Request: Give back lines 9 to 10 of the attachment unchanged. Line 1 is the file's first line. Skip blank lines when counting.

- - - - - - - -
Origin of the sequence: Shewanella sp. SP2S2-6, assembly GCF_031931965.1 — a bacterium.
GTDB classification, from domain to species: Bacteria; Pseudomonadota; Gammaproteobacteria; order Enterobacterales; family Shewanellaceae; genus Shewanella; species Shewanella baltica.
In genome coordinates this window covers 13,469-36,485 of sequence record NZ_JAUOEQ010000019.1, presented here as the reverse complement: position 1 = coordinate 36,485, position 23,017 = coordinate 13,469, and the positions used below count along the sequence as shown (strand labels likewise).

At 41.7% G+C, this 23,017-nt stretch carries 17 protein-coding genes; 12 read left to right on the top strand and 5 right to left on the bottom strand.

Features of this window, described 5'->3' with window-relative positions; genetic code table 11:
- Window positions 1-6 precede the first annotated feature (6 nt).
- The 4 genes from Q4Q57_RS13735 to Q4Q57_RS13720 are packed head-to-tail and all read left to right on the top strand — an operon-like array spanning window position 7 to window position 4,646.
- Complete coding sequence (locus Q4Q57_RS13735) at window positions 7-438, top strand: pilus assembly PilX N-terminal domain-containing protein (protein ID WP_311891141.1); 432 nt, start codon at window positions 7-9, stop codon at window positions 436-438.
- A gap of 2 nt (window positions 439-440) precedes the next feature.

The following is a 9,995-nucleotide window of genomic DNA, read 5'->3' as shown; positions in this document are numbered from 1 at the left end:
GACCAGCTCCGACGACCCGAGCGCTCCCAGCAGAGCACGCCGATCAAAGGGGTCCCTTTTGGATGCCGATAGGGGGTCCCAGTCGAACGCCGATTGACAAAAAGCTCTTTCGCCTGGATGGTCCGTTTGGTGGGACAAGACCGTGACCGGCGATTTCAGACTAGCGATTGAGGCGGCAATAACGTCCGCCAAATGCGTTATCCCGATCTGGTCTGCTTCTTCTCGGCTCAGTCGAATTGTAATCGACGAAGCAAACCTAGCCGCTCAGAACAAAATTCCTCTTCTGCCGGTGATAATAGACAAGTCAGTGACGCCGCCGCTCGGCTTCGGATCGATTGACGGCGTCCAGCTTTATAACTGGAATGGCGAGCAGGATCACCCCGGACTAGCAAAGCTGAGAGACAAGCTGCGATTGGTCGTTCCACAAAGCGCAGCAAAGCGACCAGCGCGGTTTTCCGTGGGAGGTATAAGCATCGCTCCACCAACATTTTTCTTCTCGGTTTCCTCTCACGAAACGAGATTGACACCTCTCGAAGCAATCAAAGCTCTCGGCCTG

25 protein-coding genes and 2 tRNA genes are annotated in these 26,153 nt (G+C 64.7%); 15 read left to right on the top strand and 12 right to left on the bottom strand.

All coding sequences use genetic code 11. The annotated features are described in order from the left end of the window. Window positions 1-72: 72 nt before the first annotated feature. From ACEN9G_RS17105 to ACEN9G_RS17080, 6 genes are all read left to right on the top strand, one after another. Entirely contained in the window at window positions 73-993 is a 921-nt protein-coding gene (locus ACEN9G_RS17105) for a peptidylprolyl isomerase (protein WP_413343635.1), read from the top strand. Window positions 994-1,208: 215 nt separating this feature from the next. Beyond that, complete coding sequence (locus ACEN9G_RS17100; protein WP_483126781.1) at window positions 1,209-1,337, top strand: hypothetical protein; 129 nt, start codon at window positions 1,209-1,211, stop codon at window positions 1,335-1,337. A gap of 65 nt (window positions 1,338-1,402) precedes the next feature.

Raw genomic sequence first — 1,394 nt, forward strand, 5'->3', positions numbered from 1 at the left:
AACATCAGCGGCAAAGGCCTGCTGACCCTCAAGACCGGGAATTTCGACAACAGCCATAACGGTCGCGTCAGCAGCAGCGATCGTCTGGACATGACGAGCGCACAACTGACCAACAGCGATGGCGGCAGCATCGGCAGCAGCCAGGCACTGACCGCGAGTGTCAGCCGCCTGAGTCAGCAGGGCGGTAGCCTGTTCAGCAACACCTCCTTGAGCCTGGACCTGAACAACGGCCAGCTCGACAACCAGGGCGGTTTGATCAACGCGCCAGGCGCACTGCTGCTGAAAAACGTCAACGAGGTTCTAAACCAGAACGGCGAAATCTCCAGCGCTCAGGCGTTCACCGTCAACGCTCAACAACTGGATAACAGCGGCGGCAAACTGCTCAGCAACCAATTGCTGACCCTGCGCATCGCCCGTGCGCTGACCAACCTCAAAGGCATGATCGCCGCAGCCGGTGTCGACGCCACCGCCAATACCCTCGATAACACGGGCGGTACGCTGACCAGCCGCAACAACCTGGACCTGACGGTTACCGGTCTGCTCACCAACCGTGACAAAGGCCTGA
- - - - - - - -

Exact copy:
- A gap of 2 nt (window positions 439-440) precedes the next feature.

The following is a 9,995-nucleotide window of genomic DNA, read 5'->3' as shown; positions in this document are numbered from 1 at the left end: